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Mar 21

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Volvo 340DL 1.8 16v F7p Part Four, Prepping the New F7p To Go In!

Hard part of getting the old engine out done. Time to start prepping the new engine! This is where the exciting stuff begins.  The best part about prepping the new engine is it’s 10 times easier to do stuff straight away, since it’s not actually in the car!

If you’ve bought the engine straight from a clio like I did, First thing is to check if there’s any oil in it. This is a good chance to examine the true state of the engine.  First thing we did was get in on a crane and undo the sump plug. Mine had plenty of oil in it and it was spot on with no obvious residue or bits in it at all, as it should be. This suggested straight away it was probably in perfect working order not long ago.

Now it was just a case of putting parts back on that we took back off, keeping a few things in mind obviously. While the engine is out of the car, this is the best time ever to change all the gaskets, top and bottom due to access. Not forgetting a whole cambelt kit aswell. It can get quite expensive getting everything together. But its well worth it. Especially if you don’t want to be pulling the whole engine out again!

After we drained the oil, the first thing we did was start on the sump, you have to replace the clio sump for the Volvo one due to the engine mounting brackets being on the drivers side of the Volvo one.

This was another one of those things that should be straight forward but rarely is! To start with it has 20 torx screws! Two of them are hidden, so find those before you start smashing away at the sump to separate it from the block. This will take a long time, due to the torx bolts obviously being torqued up from the factory and almost 20 years of sitting on the engine.

Little tip for removing the torx screws if your struggling, use loads of wd40, rust remover, bolt lubricant or something like that, knock them with a chisel and hammer first to “shock” them a bit or remove excess rust around the threads, then when you go to put the torx piece in, gently and throughly knock it in with a hammer so you know the load distribution will be even when it finally comes to undoing it.

Once all those are off the sump should pull away relatively easily.

clio sump

You should then see a plastic windage tray around the oil sender. This may need a bit of trimming to accommodate the Volvo sump. You’ll see straightaway what area needs trimming. It’s not much at all and it makes no difference to the effectiveness of the tray. The previous engine I had didn’t have any of this plastic trimming in it.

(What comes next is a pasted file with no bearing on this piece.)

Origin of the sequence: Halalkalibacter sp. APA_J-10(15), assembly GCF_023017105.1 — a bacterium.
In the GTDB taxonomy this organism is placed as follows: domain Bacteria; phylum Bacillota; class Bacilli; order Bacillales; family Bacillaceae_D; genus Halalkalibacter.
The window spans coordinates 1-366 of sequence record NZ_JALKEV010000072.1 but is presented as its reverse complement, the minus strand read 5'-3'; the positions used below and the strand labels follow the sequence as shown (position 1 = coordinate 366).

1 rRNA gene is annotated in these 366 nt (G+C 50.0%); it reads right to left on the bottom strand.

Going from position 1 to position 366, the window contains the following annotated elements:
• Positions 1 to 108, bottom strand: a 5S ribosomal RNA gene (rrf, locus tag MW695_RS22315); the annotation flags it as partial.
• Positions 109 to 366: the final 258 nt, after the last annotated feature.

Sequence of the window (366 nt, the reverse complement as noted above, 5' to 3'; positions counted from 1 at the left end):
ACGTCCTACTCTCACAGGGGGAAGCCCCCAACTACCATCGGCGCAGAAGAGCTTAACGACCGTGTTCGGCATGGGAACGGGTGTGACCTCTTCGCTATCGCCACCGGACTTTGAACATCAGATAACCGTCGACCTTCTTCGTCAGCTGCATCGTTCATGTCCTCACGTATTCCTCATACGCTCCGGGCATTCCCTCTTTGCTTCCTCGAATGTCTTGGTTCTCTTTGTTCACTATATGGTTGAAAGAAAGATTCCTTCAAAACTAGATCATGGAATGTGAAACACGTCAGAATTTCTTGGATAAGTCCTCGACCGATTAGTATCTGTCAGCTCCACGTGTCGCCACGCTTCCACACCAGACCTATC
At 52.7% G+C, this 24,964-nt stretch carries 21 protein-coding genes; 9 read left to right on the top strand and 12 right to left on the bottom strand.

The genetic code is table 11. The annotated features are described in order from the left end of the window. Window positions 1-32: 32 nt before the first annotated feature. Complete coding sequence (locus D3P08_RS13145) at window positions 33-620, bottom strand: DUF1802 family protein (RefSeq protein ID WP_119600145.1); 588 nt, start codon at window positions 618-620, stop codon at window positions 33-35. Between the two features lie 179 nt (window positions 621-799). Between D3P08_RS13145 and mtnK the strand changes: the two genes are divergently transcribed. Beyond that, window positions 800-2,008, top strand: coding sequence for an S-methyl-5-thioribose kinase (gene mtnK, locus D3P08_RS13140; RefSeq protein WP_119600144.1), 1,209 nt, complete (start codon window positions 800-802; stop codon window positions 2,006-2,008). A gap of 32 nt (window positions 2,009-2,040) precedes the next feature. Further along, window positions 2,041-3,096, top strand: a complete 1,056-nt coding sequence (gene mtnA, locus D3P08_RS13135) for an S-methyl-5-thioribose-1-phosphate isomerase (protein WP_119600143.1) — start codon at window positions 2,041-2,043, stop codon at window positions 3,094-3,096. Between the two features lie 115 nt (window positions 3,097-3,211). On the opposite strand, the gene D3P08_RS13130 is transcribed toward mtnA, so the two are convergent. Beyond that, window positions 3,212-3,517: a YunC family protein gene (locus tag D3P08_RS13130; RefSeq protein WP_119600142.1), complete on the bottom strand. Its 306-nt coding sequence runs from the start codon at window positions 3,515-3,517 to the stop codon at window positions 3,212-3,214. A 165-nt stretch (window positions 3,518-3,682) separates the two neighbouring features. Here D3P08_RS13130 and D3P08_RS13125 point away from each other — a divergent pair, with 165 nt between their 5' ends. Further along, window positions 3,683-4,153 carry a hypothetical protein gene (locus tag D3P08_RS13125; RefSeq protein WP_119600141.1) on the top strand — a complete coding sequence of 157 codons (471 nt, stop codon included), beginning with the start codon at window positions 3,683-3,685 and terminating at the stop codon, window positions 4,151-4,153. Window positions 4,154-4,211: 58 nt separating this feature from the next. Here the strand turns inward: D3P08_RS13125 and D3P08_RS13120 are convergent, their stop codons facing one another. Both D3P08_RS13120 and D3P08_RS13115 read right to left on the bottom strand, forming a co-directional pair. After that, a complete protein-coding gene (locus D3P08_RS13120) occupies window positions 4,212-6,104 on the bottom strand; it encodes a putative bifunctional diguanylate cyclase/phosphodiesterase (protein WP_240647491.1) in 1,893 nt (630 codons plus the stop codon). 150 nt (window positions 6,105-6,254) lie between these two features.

This may of contributed towards its failure as the oil level got low or the car was accelerating, cornering hard etc. It’s possible there was points in time when the oil sender was completely starved of oil, thus starving parts of the engine, this is what windage trays prevent from happening.

The next step is bolting the bellhousing and clutch assembly together… then engine is more or less ready to go back in!

  1. Volvo 340dl F7p Renault Clio 1.8 16v Engine Swap/Replacement Part 1
  2. Volvo 340DL 1.8 16v Valver Engine Swap Part Two
  3. Volvo 340 1.8 16v F7p Engine Swap, Taking the Engine Out Part Three
  4. Volvo 340DL 1.8 16v F7p Part Four, Prepping the New F7p To Go In!
  5. Volvo 340 Valver F7p Part Five 1.7 Bellhousing and Clutch Assembly
  6. Volvo 340dl Engine Swap Part Six, Getting the Clio 1.8 16v F7p Engine Back In
  7. Volvo 340 Valver Clio 1.8 16v Engine Swap Final Part, Getting it Running
  8. Volvo 340dl 1.8 16v Engine Swap Resources

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My Car

Volvo 340 1.8 16V f7P Valver First Drive Pictures and Wash

Volvo 340DL 1.8 16v Retro Drift Car Build Pictures

 

Permanent link to this article: http://carsandcoolstuff.com/2013/03/volvo-340dl-1-8-16v-f7p-part-four-prepping-the-new-f7p-to-go-in/

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